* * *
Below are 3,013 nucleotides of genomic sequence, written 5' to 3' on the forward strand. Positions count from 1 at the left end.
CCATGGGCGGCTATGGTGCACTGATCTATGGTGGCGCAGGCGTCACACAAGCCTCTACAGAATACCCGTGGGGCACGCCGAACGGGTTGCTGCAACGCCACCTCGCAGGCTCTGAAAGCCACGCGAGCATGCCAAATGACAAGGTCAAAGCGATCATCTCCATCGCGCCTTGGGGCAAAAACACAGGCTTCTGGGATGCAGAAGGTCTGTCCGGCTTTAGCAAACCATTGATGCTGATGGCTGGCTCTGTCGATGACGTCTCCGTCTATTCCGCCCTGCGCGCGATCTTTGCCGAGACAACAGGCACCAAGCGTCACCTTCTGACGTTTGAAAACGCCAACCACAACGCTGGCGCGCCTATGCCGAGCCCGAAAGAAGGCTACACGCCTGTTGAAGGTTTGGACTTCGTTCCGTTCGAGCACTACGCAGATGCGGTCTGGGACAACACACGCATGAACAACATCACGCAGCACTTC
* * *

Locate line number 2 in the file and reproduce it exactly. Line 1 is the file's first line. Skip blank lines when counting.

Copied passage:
CCATGGGCGGCTATGGTGCACTGATCTATGGTGGCGCAGGCGTCACACAAGCCTCTACAGAATACCCGTGGGGCACGCCGAACGGGTTGCTGCAACGCCACCTCGCAGGCTCTGAAAGCCACGCGAGCATGCCAAATGACAAGGTCAAAGCGATCATCTCCATCGCGCCTTGGGGCAAAAACACAGGCTTCTGGGATGCAGAAGGTCTGTCCGGCTTTAGCAAACCATTGATGCTGATGGCTGGCTCTGTCGATGACGTCTCCGTCTATTCCGCCCTGCGCGCGATCTTTGCCGAGACAACAGGCACCAAGCGTCACCTTCTGACGTTTGAAAACGCCAACCACAACGCTGGCGCGCCTATGCCGAGCCCGAAAGAAGGCTACACGCCTGTTGAAGGTTTGGACTTCGTTCCGTTCGAGCACTACGCAGATGCGGTCTGGGACAACACACGCATGAACAACATCACGCAGCACTTC